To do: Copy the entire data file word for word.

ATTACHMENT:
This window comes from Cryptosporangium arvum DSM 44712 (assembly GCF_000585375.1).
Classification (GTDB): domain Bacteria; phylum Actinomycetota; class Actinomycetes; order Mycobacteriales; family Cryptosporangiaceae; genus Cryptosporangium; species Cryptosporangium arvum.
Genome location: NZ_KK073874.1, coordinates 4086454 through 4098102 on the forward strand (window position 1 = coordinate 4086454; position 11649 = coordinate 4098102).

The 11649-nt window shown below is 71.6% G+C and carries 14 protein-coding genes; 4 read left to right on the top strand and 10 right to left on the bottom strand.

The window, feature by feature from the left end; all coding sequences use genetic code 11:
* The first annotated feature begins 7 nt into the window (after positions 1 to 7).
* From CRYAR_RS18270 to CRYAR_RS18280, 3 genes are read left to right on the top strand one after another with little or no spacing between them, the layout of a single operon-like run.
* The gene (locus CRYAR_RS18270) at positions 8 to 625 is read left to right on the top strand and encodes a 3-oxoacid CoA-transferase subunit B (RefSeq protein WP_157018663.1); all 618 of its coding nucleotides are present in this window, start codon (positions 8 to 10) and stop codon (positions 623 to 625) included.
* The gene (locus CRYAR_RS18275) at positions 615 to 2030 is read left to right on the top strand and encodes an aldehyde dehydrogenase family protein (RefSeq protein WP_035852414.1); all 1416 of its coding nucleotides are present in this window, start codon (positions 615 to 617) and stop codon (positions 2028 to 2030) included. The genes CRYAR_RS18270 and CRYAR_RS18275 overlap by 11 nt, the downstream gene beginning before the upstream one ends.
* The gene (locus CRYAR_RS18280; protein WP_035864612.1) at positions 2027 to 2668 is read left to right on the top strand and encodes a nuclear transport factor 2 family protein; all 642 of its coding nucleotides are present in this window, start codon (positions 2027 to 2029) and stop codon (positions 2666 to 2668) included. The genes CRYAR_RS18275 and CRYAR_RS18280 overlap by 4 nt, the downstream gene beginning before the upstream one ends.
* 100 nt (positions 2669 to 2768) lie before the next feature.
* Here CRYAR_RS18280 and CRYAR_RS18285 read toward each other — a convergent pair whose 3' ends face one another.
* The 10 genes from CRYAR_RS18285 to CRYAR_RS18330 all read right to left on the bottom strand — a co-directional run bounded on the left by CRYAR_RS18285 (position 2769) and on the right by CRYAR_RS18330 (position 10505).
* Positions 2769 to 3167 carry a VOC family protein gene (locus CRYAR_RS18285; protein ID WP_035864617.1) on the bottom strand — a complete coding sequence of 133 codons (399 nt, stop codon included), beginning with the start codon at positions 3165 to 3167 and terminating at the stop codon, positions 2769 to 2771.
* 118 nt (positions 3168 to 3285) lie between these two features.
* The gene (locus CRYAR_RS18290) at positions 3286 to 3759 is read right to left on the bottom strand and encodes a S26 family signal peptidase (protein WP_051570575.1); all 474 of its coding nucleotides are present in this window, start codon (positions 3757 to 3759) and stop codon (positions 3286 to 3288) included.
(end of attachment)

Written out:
This window comes from Cryptosporangium arvum DSM 44712 (assembly GCF_000585375.1).
Classification (GTDB): domain Bacteria; phylum Actinomycetota; class Actinomycetes; order Mycobacteriales; family Cryptosporangiaceae; genus Cryptosporangium; species Cryptosporangium arvum.
Genome location: NZ_KK073874.1, coordinates 4086454 through 4098102 on the forward strand (window position 1 = coordinate 4086454; position 11649 = coordinate 4098102).

The 11649-nt window shown below is 71.6% G+C and carries 14 protein-coding genes; 4 read left to right on the top strand and 10 right to left on the bottom strand.

The window, feature by feature from the left end; all coding sequences use genetic code 11:
* The first annotated feature begins 7 nt into the window (after positions 1 to 7).
* From CRYAR_RS18270 to CRYAR_RS18280, 3 genes are read left to right on the top strand one after another with little or no spacing between them, the layout of a single operon-like run.
* The gene (locus CRYAR_RS18270) at positions 8 to 625 is read left to right on the top strand and encodes a 3-oxoacid CoA-transferase subunit B (RefSeq protein WP_157018663.1); all 618 of its coding nucleotides are present in this window, start codon (positions 8 to 10) and stop codon (positions 623 to 625) included.
* The gene (locus CRYAR_RS18275) at positions 615 to 2030 is read left to right on the top strand and encodes an aldehyde dehydrogenase family protein (RefSeq protein WP_035852414.1); all 1416 of its coding nucleotides are present in this window, start codon (positions 615 to 617) and stop codon (positions 2028 to 2030) included. The genes CRYAR_RS18270 and CRYAR_RS18275 overlap by 11 nt, the downstream gene beginning before the upstream one ends.
* The gene (locus CRYAR_RS18280; protein WP_035864612.1) at positions 2027 to 2668 is read left to right on the top strand and encodes a nuclear transport factor 2 family protein; all 642 of its coding nucleotides are present in this window, start codon (positions 2027 to 2029) and stop codon (positions 2666 to 2668) included. The genes CRYAR_RS18275 and CRYAR_RS18280 overlap by 4 nt, the downstream gene beginning before the upstream one ends.
* 100 nt (positions 2669 to 2768) lie before the next feature.
* Here CRYAR_RS18280 and CRYAR_RS18285 read toward each other — a convergent pair whose 3' ends face one another.
* The 10 genes from CRYAR_RS18285 to CRYAR_RS18330 all read right to left on the bottom strand — a co-directional run bounded on the left by CRYAR_RS18285 (position 2769) and on the right by CRYAR_RS18330 (position 10505).
* Positions 2769 to 3167 carry a VOC family protein gene (locus CRYAR_RS18285; protein ID WP_035864617.1) on the bottom strand — a complete coding sequence of 133 codons (399 nt, stop codon included), beginning with the start codon at positions 3165 to 3167 and terminating at the stop codon, positions 2769 to 2771.
* 118 nt (positions 3168 to 3285) lie between these two features.
* The gene (locus CRYAR_RS18290) at positions 3286 to 3759 is read right to left on the bottom strand and encodes a S26 family signal peptidase (protein WP_051570575.1); all 474 of its coding nucleotides are present in this window, start codon (positions 3757 to 3759) and stop codon (positions 3286 to 3288) included.